Current methods for extracting water from air require much higher levels – 100 percent humidity for fog-harvesting methods, and above 50 percent for dew-harvesting refrigeration-based systems, which also require large amounts of energy for cooling. So the new system could potentially fill an unmet need for water even in the world's driest regions.
By running a test device on a rooftop at Arizona State University in Tempe, Wang says, the team "was field-testing in a place that's representative of these arid areas, and showed that we can actually harvest the water, even in subzero dewpoints."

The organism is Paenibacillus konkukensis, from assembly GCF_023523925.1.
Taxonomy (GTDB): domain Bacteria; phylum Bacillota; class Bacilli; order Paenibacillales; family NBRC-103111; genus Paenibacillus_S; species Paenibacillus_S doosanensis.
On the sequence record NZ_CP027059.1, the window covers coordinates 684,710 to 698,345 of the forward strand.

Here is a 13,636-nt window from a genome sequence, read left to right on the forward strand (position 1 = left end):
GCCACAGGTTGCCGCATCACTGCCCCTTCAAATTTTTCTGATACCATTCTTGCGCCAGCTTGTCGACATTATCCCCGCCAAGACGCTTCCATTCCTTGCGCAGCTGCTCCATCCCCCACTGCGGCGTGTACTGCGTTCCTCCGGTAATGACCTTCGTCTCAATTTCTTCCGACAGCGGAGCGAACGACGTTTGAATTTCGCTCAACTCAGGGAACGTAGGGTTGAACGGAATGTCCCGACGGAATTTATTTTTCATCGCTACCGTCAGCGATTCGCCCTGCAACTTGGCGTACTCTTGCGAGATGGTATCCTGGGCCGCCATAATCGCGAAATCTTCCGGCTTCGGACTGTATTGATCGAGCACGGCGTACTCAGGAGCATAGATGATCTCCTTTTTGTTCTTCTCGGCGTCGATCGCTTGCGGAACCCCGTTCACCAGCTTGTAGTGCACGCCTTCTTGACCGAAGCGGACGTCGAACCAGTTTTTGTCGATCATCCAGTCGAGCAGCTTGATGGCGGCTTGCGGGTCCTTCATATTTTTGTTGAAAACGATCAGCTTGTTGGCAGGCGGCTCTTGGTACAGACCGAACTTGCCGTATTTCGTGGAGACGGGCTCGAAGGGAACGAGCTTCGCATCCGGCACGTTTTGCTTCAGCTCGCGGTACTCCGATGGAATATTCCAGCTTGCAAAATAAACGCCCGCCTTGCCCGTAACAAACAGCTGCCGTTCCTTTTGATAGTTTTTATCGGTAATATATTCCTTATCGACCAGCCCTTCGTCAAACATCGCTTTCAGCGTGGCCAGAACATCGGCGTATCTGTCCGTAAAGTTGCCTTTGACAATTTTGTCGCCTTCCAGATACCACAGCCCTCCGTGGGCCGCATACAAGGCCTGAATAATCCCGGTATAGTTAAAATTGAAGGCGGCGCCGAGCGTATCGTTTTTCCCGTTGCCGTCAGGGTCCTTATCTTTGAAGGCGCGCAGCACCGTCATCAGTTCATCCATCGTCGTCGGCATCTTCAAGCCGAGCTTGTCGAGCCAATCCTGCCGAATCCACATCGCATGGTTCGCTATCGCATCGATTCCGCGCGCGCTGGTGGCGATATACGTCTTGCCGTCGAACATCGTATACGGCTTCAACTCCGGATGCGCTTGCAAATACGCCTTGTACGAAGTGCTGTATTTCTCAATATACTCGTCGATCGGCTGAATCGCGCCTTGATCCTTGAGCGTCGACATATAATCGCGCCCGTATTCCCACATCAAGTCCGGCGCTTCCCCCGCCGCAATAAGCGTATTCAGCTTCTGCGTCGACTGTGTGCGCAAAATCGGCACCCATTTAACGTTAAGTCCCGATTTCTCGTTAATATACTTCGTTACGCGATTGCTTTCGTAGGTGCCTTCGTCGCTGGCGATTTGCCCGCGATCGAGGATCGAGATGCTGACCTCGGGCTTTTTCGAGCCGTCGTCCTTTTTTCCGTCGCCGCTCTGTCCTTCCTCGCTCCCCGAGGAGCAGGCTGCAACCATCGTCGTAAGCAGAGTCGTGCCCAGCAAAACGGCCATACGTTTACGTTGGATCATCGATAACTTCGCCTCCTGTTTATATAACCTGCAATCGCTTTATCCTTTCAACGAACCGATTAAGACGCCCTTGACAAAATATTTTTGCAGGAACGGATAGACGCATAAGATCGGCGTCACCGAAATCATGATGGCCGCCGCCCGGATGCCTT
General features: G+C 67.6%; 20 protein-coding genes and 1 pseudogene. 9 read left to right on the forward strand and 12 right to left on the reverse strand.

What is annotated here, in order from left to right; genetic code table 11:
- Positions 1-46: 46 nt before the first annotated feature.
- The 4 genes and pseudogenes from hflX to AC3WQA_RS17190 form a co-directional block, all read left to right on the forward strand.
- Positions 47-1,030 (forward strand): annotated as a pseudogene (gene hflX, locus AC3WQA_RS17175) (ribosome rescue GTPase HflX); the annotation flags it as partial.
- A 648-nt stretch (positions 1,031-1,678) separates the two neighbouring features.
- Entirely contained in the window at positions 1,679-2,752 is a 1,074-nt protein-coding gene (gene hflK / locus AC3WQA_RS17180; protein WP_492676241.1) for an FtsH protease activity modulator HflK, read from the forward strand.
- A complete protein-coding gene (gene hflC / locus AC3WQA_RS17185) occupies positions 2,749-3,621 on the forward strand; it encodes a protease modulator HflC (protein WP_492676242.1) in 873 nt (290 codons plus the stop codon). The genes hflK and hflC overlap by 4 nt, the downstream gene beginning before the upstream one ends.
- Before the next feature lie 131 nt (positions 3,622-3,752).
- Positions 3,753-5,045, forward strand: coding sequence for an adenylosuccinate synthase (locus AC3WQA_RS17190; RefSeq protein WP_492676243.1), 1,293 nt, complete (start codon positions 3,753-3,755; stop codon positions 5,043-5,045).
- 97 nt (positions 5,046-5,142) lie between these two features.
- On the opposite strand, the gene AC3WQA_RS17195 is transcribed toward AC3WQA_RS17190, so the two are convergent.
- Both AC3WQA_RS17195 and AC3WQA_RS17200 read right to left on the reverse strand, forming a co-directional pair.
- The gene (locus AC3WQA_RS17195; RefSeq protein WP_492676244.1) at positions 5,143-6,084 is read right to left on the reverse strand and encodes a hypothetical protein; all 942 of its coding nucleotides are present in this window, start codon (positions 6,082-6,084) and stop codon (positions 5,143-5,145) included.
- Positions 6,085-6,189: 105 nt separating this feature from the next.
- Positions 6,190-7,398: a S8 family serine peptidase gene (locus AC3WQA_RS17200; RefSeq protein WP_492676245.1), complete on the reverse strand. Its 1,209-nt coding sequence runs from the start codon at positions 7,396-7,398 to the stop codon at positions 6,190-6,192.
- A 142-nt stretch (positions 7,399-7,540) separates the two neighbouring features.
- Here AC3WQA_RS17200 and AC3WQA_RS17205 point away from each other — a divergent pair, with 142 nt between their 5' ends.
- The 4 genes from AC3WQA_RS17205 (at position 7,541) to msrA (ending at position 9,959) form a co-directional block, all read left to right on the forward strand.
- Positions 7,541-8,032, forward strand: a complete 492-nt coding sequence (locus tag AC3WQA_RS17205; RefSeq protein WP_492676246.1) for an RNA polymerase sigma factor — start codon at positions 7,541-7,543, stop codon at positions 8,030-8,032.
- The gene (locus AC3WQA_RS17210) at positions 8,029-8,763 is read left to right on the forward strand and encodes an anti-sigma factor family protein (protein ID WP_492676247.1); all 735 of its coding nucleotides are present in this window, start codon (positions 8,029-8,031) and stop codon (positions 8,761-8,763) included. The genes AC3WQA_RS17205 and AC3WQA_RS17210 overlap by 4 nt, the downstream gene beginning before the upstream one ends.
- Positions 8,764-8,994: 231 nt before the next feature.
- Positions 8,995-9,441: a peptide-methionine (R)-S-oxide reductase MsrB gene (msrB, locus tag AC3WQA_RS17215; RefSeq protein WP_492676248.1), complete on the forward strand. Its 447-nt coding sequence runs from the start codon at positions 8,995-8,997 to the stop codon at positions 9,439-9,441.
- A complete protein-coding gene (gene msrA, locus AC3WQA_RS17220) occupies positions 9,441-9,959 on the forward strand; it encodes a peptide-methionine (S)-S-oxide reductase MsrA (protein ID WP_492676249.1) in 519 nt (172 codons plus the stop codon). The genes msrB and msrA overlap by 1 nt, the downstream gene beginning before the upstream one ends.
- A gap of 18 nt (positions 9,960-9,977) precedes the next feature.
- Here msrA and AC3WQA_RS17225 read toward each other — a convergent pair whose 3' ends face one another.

The test device was powered solely by sunlight, and although it was a small proof-of-concept device, if scaled up its output would be equivalent to more than a quarter-liter of water per day per kilogram of MOF, the researchers say. With an optimal material choice, output can be as high as three times that of the current version, says Kim. Unlike any of the existing methods for extracting water from air at very low humidities, "with this approach, you actually can do it, even under these extreme conditions," Wang says.